Since its foundation in 2012, Asociación Ondine has grown steadily but in the last few years the pace of expansion has ramped up, reflecting a pressing global need to urgently and actively protect, restore and regenerate nature and wildlife.
To respond to this increased demand and to the organisation's growth, the NGO has announced a change in status and name. As of today, it is the Save The Med Foundation! This new name reflects the foundation's evolution thus far and the scope of its scientific work, outreach programmes, and future aspirations.
Working for Marine Regeneration
In a time where the world is facing some of the biggest challenges known to humankind, Save the Med Foundation believes that dreaming big and aiming high is key to be able to overcome them. It is no longer enough to speak about marine conservation and work to preserve decayed marine ecosystems in their current state. It's essential to do everything in our power to restore and regenerate these ecosystems and allow them to thrive as they once used to.
"The Sea has an amazing ability to recover if we give it the chance" - Brad Robertson, co-founder.
With a big name come big responsibilities
Needless to say, the new name, Save The Med, sets the bar high and will motivate the team to work even harder, to achieve even more by expanding the local work in the Balearics and beyond, through collaborations with grassroots organisations in other areas around the Mediterranean.
Save the Med Foundation says that "While the Ondine spirit and the beloved Ondine Shark will remain in our hearts, it's with excitement that we take on the challenges that lie ahead of us. We welcome you all to join us on the next part of our journey and the rising of the Save The Med Generation; a generation made up of individuals, organisations, students, teachers, families, company owners, employees, creators, influencers, scientists, volunteers, ocean lovers... defined not by their birth year, but by their passion for the Mediterranean Sea and their willingness to change their lifestyles to help regenerate it."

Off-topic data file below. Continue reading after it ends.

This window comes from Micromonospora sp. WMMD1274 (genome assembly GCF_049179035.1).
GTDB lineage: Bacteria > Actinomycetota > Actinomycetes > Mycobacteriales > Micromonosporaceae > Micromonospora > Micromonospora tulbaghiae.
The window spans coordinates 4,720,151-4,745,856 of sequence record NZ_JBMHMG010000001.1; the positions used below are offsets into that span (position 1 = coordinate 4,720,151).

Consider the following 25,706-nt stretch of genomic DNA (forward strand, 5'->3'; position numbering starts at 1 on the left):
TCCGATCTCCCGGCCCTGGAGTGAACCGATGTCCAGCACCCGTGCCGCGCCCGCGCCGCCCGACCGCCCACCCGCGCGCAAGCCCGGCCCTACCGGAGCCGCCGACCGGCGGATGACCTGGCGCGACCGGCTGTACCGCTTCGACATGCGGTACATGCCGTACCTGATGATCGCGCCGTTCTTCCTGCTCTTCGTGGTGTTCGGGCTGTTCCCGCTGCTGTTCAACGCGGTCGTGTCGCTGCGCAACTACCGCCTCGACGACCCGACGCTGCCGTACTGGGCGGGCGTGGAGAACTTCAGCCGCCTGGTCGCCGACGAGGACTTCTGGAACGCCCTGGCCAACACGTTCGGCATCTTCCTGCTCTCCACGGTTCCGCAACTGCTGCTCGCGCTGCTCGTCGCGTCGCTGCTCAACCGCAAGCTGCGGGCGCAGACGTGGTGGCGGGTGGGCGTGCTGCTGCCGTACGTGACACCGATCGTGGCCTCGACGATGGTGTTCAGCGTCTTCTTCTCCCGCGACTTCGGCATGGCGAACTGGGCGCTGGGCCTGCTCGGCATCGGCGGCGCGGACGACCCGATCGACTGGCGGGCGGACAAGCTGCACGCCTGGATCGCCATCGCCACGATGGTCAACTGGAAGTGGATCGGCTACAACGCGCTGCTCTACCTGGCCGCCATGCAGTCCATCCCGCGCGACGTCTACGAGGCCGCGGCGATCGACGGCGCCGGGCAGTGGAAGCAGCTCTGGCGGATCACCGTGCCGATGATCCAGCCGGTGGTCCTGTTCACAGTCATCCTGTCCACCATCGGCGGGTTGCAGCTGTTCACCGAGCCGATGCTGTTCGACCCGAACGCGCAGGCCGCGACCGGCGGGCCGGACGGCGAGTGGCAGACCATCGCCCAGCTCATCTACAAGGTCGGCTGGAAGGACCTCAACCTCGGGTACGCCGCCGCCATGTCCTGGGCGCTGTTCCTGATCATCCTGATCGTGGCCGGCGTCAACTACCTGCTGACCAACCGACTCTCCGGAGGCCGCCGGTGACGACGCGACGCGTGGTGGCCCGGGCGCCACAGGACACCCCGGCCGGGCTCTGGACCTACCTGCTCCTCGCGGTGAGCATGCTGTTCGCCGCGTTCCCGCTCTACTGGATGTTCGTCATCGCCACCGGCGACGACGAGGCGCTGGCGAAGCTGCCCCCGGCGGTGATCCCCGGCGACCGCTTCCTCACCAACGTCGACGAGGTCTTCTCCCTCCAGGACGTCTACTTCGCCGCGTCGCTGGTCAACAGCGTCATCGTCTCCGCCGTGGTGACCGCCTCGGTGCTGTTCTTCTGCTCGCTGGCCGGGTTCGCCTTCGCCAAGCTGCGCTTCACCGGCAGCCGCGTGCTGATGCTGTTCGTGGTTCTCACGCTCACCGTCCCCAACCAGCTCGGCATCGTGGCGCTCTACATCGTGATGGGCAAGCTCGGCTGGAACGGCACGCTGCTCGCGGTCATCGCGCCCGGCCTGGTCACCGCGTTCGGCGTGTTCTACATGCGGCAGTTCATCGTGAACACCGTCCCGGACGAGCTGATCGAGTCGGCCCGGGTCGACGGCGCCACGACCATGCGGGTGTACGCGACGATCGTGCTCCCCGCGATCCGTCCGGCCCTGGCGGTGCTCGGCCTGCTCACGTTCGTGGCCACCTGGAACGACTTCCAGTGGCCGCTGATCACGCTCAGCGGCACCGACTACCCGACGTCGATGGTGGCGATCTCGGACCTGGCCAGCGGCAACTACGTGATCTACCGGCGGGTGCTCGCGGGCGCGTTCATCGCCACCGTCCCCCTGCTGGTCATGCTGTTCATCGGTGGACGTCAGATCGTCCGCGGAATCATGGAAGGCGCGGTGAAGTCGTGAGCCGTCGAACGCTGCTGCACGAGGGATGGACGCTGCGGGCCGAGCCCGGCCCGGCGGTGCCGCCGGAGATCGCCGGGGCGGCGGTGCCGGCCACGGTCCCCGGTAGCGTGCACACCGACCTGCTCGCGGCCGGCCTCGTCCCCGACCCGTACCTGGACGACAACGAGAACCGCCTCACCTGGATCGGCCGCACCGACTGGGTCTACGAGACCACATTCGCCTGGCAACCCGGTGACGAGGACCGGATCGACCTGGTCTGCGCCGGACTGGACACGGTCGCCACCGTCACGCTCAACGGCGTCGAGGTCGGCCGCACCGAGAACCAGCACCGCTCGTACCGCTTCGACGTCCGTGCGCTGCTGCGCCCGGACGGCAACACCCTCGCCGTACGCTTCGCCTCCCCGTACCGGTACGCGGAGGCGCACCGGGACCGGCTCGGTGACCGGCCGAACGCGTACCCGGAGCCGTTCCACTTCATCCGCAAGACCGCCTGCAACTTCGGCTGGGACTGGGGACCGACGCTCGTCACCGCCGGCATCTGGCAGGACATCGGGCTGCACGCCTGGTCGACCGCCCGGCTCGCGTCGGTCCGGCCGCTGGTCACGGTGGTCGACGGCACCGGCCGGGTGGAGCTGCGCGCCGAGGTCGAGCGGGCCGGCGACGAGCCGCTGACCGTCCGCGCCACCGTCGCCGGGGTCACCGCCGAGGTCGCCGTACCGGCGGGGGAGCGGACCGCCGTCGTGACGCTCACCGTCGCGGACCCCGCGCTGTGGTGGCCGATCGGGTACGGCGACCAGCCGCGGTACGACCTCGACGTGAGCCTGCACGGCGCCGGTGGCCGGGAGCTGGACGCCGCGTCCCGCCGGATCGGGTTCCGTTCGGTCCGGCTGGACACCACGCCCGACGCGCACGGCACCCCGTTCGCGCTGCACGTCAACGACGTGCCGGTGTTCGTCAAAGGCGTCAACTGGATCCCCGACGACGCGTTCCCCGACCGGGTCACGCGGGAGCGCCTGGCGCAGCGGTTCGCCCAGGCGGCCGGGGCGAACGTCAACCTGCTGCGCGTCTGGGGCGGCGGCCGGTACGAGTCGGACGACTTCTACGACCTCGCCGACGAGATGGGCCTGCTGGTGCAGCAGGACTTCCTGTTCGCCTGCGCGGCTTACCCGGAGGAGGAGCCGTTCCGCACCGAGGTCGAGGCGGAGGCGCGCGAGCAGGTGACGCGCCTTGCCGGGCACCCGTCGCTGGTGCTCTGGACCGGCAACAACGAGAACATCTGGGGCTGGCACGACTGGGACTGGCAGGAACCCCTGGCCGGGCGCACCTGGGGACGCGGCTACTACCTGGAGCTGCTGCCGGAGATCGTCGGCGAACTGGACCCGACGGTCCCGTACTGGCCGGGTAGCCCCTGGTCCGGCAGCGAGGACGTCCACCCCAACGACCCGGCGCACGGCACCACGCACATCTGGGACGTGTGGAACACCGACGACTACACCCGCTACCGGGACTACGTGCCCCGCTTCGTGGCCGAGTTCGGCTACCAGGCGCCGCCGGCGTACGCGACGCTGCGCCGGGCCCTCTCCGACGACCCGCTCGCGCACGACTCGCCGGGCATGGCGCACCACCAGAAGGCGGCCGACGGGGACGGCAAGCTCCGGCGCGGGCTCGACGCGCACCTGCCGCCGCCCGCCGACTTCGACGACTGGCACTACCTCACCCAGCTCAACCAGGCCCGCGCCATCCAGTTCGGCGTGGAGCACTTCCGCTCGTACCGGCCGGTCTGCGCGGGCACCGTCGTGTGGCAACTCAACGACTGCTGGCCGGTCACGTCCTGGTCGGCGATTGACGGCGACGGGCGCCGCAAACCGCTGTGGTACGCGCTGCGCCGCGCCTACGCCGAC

Get stuck in
Join Save The Med for their first Beach Clean to celebrate Earth Day this Monday 22nd of April at Es Trenc! Meet 11:00 at the beach bar Esperanza, Ses Covetes. Bring reusable gloves and bags.
Other volunteering opportunities with Save the Med and ideas for taking action can be found here.
So far this year...
Baleares Sense Plàstic
Together with 45 participating companies from different sectors, Save the Med's Baleares Sense Plàstic coordinators Tupa and Leti have successfully finalised the phase of the BSP pilot programme, which helps companies and other organisations to reduce their single-use plastic consumption without compromising the quality of their services. This programme echoes the global Clear Ocean Pact campaign which is targeting plastic consumption on superyachts. Although concerned with the Balearics, the results of the BSP programme will provide lessons and inspiration for us all.
A still from the Formentor expedition video - see below
Since February, the team has been collaborating with Inedit Innova, Barcelona based experts in environmental consulting, to develop an “environmental impact indicator”. This will allow for objective comparison between different products such as commonly used plastic products and alternatives with the aim of facilitating choices with the least environmental impact.
Parallel to this, the team is also developing tailor-made action plans for each participating Partner, that will guide their journey towards the reduction and/or elimination of single-use plastics in their facilities.
Dos Manos beach cleans
During the first three beach cleans of the year, conducted on Son Serra de Marina, El Peñon and Ciutat Jardi, Save the Med Foundation, together with over 325 volunteers, removed over 14,800 objects from the 50 m study zones and an estimated three times as much rubbish from remaining parts of each beach.
Dos Manos beach clean Image: Save the Med Foundation
Dos Manos Schools Programme
Between January to March, almost 1,300 students from 19 different schools from all parts of the island have participated in the schools' programme, learning about plastic pollution, contributing to citizen science and developing ideas and projects to help reduce their single-use plastic consumption.
In addition to employing a new team member, biologist and educator Sergio Ruiz Halpern, and working at full capacity to respond to demands from schools, the organisation has also experienced an increased international interest in its educational initiatives from exchange students visiting Mallorca. Change can't be achieved without knowledge sharing and global action - a tenet currently being embodied by the Extinction Rebellion protests and Youth Strikes for the Climate.
Potential MPA in Formentor
Save the Med Foundation's biologist Miguel Pozo is in the process of analysing and integrating all the research data from their Formentor Expedition into a detailed proposal for the creation and management of a new MPA (Marine Protected Area). The analysis includes an inventory of the existing flora and fauna, descriptions of benthic (sea bed) communities, a photographic database, map development and much more. The integrated data will provide a scientific document to be presented to the authorities before year end.
A video from the Formentor expedition, with an example towards the end of what this area could look like if it receives sufficient protection.